Quinn, filled with a sudden and intense love of the god, fought the urge to run up to him and wrap himself around a massive leg.

Hephaestus eyed Grimhammer for a moment before limping slightly over to his great chair and sitting down.

“Rag!” the god boomed in a deep, rumbling voice that echoed through the cavern and made all four children jump.

Within a moment, a young towheaded dwarf came with a wet rag, presenting it to Hephaestus on bended knee. Hephaestus took the rag, wiping his brow before returning it to the young one with a pat on the head and a surprisingly warm smile on such a scarred, tattooed face. The child laughed, running off and disappearing once again into the laboring throng.

“Now, then, Grimhammer, what say ye? What’s all this about good tidings?” Hephaestus asked, leaning forward with his massive forearms resting on his lap. His eyes swept over the party assembled at the foot of his dais with a calm curiosity.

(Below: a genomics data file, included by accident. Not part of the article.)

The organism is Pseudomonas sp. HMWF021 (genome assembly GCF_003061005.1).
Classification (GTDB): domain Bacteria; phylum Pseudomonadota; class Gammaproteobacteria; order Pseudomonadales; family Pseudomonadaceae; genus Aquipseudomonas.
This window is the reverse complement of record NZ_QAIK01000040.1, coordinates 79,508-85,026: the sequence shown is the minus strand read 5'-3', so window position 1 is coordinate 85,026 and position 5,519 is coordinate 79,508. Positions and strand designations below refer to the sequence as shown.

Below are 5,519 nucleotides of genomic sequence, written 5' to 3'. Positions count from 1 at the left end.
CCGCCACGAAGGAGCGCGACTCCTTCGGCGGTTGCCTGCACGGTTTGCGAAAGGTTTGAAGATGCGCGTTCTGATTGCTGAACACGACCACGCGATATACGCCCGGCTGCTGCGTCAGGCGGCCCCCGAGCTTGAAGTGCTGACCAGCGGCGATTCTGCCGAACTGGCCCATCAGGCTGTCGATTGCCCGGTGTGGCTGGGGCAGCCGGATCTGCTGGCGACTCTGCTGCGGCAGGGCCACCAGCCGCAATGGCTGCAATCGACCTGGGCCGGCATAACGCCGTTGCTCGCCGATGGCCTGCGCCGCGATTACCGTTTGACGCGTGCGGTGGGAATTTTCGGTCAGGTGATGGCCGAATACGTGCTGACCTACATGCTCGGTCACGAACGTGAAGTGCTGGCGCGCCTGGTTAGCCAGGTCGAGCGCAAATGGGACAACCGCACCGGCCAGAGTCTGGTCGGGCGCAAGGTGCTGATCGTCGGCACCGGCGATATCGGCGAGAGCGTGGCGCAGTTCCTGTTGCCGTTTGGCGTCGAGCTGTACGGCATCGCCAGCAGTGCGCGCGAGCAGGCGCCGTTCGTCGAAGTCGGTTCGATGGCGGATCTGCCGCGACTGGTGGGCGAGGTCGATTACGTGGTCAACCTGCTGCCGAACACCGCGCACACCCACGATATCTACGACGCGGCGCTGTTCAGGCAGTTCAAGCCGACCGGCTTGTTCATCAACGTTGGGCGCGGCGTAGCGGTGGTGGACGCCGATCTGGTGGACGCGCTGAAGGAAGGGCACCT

The old dwarf stood at the god’s acknowledgement and swept his arm proudly towards the children. “The Elementals, mi Lord. They’ve come back, at the biddin’ o’ The Great Queen Herself!”

Hephaestus sat up straight, surprised. “If that be true, then our own lad …”

“Be right here, mi Lord,” Grimhammer announced with a wide smile as he pulled Quinn forward.

Hephaestus leaned towards them once more, eyeing the boy carefully. Quinn stared back at the god, grinning and fidgeting in his excitement.

Finally, Hephaestus leaned back, looking at Romin with concern. “I see the glow about him, and that’s true. Yet he’s not at all dwarfish. What manner of faerie glamour be this, elf?”